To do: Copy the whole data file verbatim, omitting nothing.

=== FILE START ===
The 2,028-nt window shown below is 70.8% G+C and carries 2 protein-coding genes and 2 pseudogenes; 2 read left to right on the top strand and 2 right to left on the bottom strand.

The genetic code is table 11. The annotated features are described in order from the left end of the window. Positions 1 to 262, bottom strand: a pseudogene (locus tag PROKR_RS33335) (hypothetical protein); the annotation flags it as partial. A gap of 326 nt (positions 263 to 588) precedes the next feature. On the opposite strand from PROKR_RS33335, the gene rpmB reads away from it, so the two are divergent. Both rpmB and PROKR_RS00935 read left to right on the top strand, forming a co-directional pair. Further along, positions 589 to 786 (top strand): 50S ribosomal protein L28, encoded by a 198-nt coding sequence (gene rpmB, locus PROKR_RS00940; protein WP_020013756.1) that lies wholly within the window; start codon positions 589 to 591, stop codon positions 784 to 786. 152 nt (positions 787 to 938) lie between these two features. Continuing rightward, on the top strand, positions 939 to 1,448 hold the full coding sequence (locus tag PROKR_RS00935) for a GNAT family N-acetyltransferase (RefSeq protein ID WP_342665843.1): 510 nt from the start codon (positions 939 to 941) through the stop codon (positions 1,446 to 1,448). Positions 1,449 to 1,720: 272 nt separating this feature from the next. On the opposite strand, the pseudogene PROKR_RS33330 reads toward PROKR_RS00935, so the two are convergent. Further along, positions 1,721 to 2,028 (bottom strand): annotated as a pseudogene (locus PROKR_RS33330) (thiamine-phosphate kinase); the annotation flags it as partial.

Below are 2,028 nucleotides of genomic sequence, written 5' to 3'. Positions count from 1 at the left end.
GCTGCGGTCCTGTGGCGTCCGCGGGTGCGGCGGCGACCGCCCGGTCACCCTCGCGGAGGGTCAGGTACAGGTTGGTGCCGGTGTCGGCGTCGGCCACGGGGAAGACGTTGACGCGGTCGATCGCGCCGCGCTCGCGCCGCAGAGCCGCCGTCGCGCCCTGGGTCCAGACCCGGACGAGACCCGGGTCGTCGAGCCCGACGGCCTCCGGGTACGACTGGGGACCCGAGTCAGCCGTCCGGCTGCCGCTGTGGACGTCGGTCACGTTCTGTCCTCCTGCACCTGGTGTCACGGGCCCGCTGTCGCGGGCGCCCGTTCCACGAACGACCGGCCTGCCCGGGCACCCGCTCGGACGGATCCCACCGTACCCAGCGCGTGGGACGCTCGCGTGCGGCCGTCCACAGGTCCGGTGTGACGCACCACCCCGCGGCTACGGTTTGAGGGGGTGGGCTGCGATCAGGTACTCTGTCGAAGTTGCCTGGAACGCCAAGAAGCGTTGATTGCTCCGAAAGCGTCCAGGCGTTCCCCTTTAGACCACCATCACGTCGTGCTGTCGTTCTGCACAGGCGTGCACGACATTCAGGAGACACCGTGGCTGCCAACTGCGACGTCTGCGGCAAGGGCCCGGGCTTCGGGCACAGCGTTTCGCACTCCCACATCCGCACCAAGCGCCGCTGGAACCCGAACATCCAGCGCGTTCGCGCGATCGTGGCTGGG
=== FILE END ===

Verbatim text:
The 2,028-nt window shown below is 70.8% G+C and carries 2 protein-coding genes and 2 pseudogenes; 2 read left to right on the top strand and 2 right to left on the bottom strand.

The genetic code is table 11. The annotated features are described in order from the left end of the window. Positions 1 to 262, bottom strand: a pseudogene (locus tag PROKR_RS33335) (hypothetical protein); the annotation flags it as partial. A gap of 326 nt (positions 263 to 588) precedes the next feature. On the opposite strand from PROKR_RS33335, the gene rpmB reads away from it, so the two are divergent. Both rpmB and PROKR_RS00935 read left to right on the top strand, forming a co-directional pair. Further along, positions 589 to 786 (top strand): 50S ribosomal protein L28, encoded by a 198-nt coding sequence (gene rpmB, locus PROKR_RS00940; protein WP_020013756.1) that lies wholly within the window; start codon positions 589 to 591, stop codon positions 784 to 786. 152 nt (positions 787 to 938) lie between these two features. Continuing rightward, on the top strand, positions 939 to 1,448 hold the full coding sequence (locus tag PROKR_RS00935) for a GNAT family N-acetyltransferase (RefSeq protein ID WP_342665843.1): 510 nt from the start codon (positions 939 to 941) through the stop codon (positions 1,446 to 1,448). Positions 1,449 to 1,720: 272 nt separating this feature from the next. On the opposite strand, the pseudogene PROKR_RS33330 reads toward PROKR_RS00935, so the two are convergent. Further along, positions 1,721 to 2,028 (bottom strand): annotated as a pseudogene (locus PROKR_RS33330) (thiamine-phosphate kinase); the annotation flags it as partial.

Below are 2,028 nucleotides of genomic sequence, written 5' to 3'. Positions count from 1 at the left end.
GCTGCGGTCCTGTGGCGTCCGCGGGTGCGGCGGCGACCGCCCGGTCACCCTCGCGGAGGGTCAGGTACAGGTTGGTGCCGGTGTCGGCGTCGGCCACGGGGAAGACGTTGACGCGGTCGATCGCGCCGCGCTCGCGCCGCAGAGCCGCCGTCGCGCCCTGGGTCCAGACCCGGACGAGACCCGGGTCGTCGAGCCCGACGGCCTCCGGGTACGACTGGGGACCCGAGTCAGCCGTCCGGCTGCCGCTGTGGACGTCGGTCACGTTCTGTCCTCCTGCACCTGGTGTCACGGGCCCGCTGTCGCGGGCGCCCGTTCCACGAACGACCGGCCTGCCCGGGCACCCGCTCGGACGGATCCCACCGTACCCAGCGCGTGGGACGCTCGCGTGCGGCCGTCCACAGGTCCGGTGTGACGCACCACCCCGCGGCTACGGTTTGAGGGGGTGGGCTGCGATCAGGTACTCTGTCGAAGTTGCCTGGAACGCCAAGAAGCGTTGATTGCTCCGAAAGCGTCCAGGCGTTCCCCTTTAGACCACCATCACGTCGTGCTGTCGTTCTGCACAGGCGTGCACGACATTCAGGAGACACCGTGGCTGCCAACTGCGACGTCTGCGGCAAGGGCCCGGGCTTCGGGCACAGCGTTTCGCACTCCCACATCCGCACCAAGCGCCGCTGGAACCCGAACATCCAGCGCGTTCGCGCGATCGTGGCTGGG